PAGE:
She set them down, said, "Cut," and when he did she fanned the deck facedown on the table. "Let's try a simple pick-a-card. You first."
Willing to play, he slid one out of the fan, and at her nod, turned it over. On the card, the couple was twined together, with her dark hair wound around their naked bodies.
"The Lovers," Cybil announced. "Shows where your mind's lodged."
"They're your cards, sugar."
"Mmm-hmm." She chose one for herself. "The Wheel of Fortune-more in your line, if we're speaking literally. Symbolizing change, chance, for good or for ill. Take another."
He turned over the Magician.
"Major Arcana, three for three." The faintest of frowns marred her brows. "It's actually one of my favorite cards, not only the art, but it stands for imagination, creativity, magic, of course. And in this case, we could say it stands for Giles Dent, your ancestor." She drew out another card, slowly turned it over. "And mine. The Devil. Greed, destruction, obsession, tyranny. Go again."
He drew the High Priestess. And without waiting, Cybil chose the Hanged Man.
"Our maternal ancestors, despite the male figure in mine. Understanding and wisdom in yours, martyrdom in mine. And still all Major Arcanas, all absolutely apt. Again."
He slid out and turned the Tower, and she Death.
"Change, potential disaster, but with the other cards you've chosen, the possibility of change for the positive, the potential to rebuild. Mine, obviously an end, and not so sunny when viewed with my other picks. Though it rarely stands for literal death, it does symbolize an absolute end."
She lifted her glass. "I need a refill."
He rose before she did, took the glass. "I'll get it. I saw how you made it."
It would give her time to settle down, Gage thought as he stepped inside. However fascinating she found the process, the results of this particular experiment had shaken her. He knew something about Tarot himself-there was no area of the occult he hadn't poked into for answers over the years. And if he'd been betting on the pulls, he wouldn't have put money on two people drawing eight Major Arcana in a row out of a deck.
He fixed her drink, switched for his next round from coffee to water. When he went outside again, she stood at the rail looking out toward the woods.
"I reshuffled, recut. And I drew eight cards at random. Only two were Major Arcana, but oddly enough they were the Devil and Death again." When she turned he noted she'd settled herself. "Interesting, isn't it? You and I together pull the most powerful and pointed cards. Because we were meant to, or because we, without direct purpose, foresaw where those cards were in the fan, and instinctively chose them."
"Why don't we try another tool? Have you got your crystal ball in that duffel bag of yours?"
"No, and it happens to be Prada. Are you willing to try to look forward, to link our ability and see what happens?"
"What did you have in mind?"
"Accepting and exploiting, hopefully, the connection. I'm better able to focus during or after meditation, but-"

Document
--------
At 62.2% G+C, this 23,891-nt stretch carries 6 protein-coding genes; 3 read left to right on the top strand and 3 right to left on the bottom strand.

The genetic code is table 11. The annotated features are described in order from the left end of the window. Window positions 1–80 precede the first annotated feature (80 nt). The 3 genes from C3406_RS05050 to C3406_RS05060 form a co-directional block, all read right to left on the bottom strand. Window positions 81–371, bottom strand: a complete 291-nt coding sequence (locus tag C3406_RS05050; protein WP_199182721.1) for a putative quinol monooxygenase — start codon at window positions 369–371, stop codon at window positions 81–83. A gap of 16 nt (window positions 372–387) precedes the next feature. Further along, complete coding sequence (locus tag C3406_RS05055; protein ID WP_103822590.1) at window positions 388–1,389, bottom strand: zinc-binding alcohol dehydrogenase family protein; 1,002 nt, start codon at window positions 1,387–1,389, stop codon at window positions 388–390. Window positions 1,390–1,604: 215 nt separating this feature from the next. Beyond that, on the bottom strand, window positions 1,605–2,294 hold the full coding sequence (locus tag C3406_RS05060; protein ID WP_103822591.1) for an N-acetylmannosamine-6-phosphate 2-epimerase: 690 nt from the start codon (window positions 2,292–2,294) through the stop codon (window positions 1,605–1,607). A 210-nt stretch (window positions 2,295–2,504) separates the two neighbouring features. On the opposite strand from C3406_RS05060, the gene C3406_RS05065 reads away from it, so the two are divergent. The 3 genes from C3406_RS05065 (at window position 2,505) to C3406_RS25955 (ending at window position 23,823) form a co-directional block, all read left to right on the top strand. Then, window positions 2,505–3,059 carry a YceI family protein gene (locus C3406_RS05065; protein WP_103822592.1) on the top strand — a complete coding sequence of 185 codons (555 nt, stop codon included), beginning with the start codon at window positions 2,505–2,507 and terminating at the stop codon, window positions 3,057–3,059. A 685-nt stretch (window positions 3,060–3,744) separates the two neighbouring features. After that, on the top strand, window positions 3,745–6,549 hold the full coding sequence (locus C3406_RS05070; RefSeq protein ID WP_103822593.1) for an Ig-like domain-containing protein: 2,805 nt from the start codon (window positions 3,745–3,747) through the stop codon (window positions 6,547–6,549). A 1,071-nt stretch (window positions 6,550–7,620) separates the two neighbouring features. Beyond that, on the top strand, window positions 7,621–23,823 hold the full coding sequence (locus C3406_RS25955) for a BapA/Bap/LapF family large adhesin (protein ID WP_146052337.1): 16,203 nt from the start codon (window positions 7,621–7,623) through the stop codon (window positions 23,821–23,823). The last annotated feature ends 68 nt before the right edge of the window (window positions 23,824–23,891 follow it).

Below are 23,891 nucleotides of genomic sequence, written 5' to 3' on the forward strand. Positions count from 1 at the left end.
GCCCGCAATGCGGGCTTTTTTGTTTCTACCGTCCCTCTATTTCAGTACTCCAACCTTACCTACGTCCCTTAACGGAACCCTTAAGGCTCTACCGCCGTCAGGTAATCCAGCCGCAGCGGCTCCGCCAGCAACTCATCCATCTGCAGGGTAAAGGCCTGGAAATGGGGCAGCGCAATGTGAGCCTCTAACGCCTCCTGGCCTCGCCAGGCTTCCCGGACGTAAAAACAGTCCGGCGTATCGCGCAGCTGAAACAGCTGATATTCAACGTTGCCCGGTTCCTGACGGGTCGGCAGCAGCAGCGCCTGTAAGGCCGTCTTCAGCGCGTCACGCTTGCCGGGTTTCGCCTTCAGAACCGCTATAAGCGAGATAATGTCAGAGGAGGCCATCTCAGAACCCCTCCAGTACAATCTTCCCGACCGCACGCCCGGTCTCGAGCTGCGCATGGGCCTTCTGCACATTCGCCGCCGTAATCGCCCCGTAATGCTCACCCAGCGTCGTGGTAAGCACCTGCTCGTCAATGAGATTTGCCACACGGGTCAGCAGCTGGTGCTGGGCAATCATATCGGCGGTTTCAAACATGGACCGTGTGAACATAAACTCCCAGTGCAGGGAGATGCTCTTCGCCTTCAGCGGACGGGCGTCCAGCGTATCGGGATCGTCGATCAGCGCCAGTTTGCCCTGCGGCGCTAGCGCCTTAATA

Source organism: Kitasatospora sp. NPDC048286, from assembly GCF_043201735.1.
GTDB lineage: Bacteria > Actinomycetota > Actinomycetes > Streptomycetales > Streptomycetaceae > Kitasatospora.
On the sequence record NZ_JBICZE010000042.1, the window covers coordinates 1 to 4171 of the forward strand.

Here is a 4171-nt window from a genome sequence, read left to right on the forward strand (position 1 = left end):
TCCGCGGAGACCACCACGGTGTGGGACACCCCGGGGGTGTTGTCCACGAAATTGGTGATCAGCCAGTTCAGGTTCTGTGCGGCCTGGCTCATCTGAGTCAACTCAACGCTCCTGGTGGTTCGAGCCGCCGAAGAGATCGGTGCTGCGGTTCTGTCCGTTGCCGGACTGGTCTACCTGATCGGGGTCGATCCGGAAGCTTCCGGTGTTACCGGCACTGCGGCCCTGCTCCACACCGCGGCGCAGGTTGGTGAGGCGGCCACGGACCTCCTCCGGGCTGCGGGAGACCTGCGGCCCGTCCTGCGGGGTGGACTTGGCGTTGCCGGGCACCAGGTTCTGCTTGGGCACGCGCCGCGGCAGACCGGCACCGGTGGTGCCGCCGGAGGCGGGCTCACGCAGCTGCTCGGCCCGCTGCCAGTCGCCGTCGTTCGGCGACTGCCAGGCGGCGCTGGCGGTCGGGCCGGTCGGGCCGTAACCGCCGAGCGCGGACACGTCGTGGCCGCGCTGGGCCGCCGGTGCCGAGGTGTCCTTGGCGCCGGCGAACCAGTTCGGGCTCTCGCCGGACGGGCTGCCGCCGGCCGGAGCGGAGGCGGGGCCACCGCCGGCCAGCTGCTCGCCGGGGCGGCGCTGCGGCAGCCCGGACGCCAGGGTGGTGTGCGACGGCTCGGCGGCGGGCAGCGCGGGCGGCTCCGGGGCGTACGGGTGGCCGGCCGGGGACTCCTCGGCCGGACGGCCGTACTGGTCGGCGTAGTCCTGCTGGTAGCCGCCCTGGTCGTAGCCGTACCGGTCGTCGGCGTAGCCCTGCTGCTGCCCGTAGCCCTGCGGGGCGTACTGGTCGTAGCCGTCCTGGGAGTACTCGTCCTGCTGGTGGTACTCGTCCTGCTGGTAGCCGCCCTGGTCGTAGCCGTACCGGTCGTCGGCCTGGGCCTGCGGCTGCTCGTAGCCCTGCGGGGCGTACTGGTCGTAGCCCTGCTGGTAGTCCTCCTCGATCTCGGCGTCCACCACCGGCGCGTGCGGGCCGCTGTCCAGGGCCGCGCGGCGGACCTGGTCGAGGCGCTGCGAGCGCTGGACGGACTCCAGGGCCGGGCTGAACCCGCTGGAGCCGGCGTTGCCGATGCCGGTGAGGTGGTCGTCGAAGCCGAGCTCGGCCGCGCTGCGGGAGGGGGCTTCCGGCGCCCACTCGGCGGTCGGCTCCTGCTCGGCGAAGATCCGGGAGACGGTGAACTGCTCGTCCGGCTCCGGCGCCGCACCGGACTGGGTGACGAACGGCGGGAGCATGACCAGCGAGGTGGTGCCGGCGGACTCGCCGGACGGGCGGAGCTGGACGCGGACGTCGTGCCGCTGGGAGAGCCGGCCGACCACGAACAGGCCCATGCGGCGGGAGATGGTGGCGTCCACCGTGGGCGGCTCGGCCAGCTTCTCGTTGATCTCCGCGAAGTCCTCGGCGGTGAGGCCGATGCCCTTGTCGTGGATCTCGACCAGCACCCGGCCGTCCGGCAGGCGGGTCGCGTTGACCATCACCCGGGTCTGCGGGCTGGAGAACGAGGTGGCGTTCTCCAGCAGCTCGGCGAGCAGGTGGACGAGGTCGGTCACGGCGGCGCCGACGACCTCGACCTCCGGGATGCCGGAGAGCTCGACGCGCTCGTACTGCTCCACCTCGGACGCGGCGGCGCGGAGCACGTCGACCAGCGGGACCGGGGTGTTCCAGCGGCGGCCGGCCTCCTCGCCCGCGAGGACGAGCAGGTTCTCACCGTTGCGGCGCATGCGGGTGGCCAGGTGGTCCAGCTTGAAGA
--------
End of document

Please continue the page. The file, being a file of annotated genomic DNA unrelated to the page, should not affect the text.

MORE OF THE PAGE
"I know how to meditate."
"With all that caffeine in your system?"
He only tipped back his water bottle. "We'd better take it back inside."
"Actually, I was thinking of out here, on the grass. The gardens, the woods, the air." She took off her sunglasses, set them down on the rail, then wandered down the steps. "What do you do to relax, body and mind?"
"I play cards. I have sex. We could play strip poker, and after you lose I'll make sure we're both relaxed."
"Interesting, but I was thinking more of yoga." She slid out of her shoes, and into Prayer Position. With fluid grace she moved into a basic Sun Sign.
"I'm not doing that," Gage said as he followed her into the yard. "But I'll watch you."
"It'll just take me a minute. And on your suggestion? We made a deal. We weren't going to have sex."
"The deal was I wouldn't try to seduce you, not that we wouldn't have sex."
From the Down Dog position, she turned her head to look up at him. "I suppose you're right. In any case." She finished, then lowered to the grass to sit in the Lotus position.
"I'm not doing that either." But he sat across from her.
Where normally she would have rested the back of her hands on her knees, she reached out to take his. "Can you clear your mind like this?"
"I can if you can."
She smiled. "All right. Do whatever you do that works for you-other than cards and sex."
He didn't have any objections to sitting on the grass on a May afternoon with a beautiful woman. Not that he expected anything to happen. He expected her to close her eyes and float off on whatever mantra (the ohm symbol at the base of her spine, that intriguing symbol on flesh the color of gold dust, right at the subtle dip from smooth back to firm ass).
Don't think about it, he warned himself. That wasn't the way to relax.
In any case, she didn't close her eyes, so he stared straight into them. A man couldn't ask for a more appealing focal point than that rich velvet brown. He timed his breathing to hers-or she to his, he wasn't sure. But in a matter of seconds they were in tune, perfectly in rhythm.
Her eyes were all he could see. Drowning pools. Her fingertips were so light on his, yet he felt weightless, as if he'd float up and away without that tenuous contact.
And he felt, for a moment, absolutely right, and completely connected to her.
It slammed and screamed through him, so fast, image after image ramming into the next. Fox lying by the side of the road in the rain. Cal sprawled, his shirt blood-soaked, on the floor of his office. Quinn screaming in terror, beating her hands on a locked door, and the knife that sliced down to cut her throat. Layla, bound and gagged, eyes wild with fear as flames snaked across the floor toward her.